But progressives and conservatives alike are questioning how two seemingly diametrically opposed parties can work together, especially since the leftist Soros is hated by conservatives and the right-wing Koch is despised by progressives. Others have pointed out that both Soros and Koch aren’t exactly anti-interventionist libertarians when it comes to U.S. foreign policy. Soros’s foundation is a big donor to the Atlantic Council — as are some U.S. defense contractors. And Koch’s foundation supports the American Enterprise Institute — the opposite of an anti-interventionist think tank. But since the leaders of the Qunicy Institute are broadly anti-interventionist, and because there are apparently no policy conditions set by the donors, this new left-right consensus is a welcome alternative to liberal “humanitarian” and neoconservative interventionists.
It’s not just the Quincy Institute that has appropriated the name of John Quincy Adams. The John Quincy Adams Society has been around a few years. It differs from the Quincy Institute in that it is a student organization. According to the organization’s website,
The John Quincy Adams Society (JQA) is a national network of student groups focused on U.S. foreign policy, with a centering vision of restraint. Our chapters aim to help college students advance, both intellectually and professionally, while promoting a broader and more strategic conversation about America’s approach to international affairs. We’re nonpartisan and nonpolitical: we work in the world of ideas, not on activism or elections, and we seek to work with every corner of the political spectrum.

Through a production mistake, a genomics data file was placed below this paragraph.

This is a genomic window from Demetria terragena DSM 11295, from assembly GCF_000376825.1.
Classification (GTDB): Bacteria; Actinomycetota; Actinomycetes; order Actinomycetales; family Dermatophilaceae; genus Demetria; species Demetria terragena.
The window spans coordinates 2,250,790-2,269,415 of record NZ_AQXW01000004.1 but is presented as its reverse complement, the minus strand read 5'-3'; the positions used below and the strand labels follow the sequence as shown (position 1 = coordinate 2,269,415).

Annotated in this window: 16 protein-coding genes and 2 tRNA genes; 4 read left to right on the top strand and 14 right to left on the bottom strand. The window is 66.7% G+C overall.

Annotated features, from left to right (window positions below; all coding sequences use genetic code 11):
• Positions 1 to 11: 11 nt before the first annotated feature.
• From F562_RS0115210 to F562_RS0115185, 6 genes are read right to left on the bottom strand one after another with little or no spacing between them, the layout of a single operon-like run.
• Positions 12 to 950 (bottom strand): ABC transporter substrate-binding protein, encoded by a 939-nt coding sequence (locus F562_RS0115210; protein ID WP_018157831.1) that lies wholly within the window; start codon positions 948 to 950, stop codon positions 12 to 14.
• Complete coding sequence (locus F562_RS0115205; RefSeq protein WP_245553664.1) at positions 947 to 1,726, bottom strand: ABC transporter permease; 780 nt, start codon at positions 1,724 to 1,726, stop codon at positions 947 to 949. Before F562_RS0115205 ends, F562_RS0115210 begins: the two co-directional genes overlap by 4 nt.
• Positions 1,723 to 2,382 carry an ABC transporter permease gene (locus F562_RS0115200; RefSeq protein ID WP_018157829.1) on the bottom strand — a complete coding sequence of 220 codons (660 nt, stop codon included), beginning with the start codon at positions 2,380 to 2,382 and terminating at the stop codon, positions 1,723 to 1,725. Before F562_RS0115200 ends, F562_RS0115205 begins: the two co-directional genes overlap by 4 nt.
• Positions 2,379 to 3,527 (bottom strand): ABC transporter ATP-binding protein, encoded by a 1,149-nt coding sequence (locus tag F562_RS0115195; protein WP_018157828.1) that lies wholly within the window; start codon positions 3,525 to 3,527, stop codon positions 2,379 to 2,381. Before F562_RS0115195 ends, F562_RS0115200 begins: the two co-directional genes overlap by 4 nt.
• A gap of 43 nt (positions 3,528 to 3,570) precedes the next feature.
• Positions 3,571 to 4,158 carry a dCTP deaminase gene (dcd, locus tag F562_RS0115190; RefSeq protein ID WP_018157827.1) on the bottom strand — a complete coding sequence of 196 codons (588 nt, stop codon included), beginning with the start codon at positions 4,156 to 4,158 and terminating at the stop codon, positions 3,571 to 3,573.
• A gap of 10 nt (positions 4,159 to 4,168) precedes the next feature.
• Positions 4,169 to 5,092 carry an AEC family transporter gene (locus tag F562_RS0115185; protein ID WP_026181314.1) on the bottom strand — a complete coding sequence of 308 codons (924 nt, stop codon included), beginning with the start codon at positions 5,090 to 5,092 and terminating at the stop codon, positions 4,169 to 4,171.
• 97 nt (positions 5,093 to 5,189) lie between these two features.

The United States is far bigger and far stronger now than it was in Adams’s day, and that means it is in better position than ever to serve as an exemplar of liberty, justice, and peace to the world. While remaining an exemplar of a prosperous, open society at home, America’s relations with foreign nations should be characterized by commerce and cultural exchange rather than entangling military and political ties. These beliefs were, for much of America’s history, one of the main currents in its foreign-policy debate. Yet now, they are underrepresented in academia, in the policy process, and in the press. The result has been a string of unsuccessful, expensive, destabilizing interventions, and, more subtly, a decline in the ability of that foreign-policy debate to distinguish between truly vital interests and those that are secondary. A less rigorous, lower-quality debate hinders all viewpoints. JQA aims to revive that conversation.
Why the appropriation of the name of John Quincy Adams? Why the association of him with a non-interventionist U.S. foreign policy?
John Quincy Adams
John Quincy Adams (1767–1848) had an unusual and privileged life, but one that was marked by tragedy. He was born in Massachusetts, educated by private tutors, graduated from Harvard College, acquired several languages, lived in Europe for several years, practiced law, served in the Massachusetts State Senate, kept a diary for most of his life, outlived three of his four children — and became the sixth president of the United States.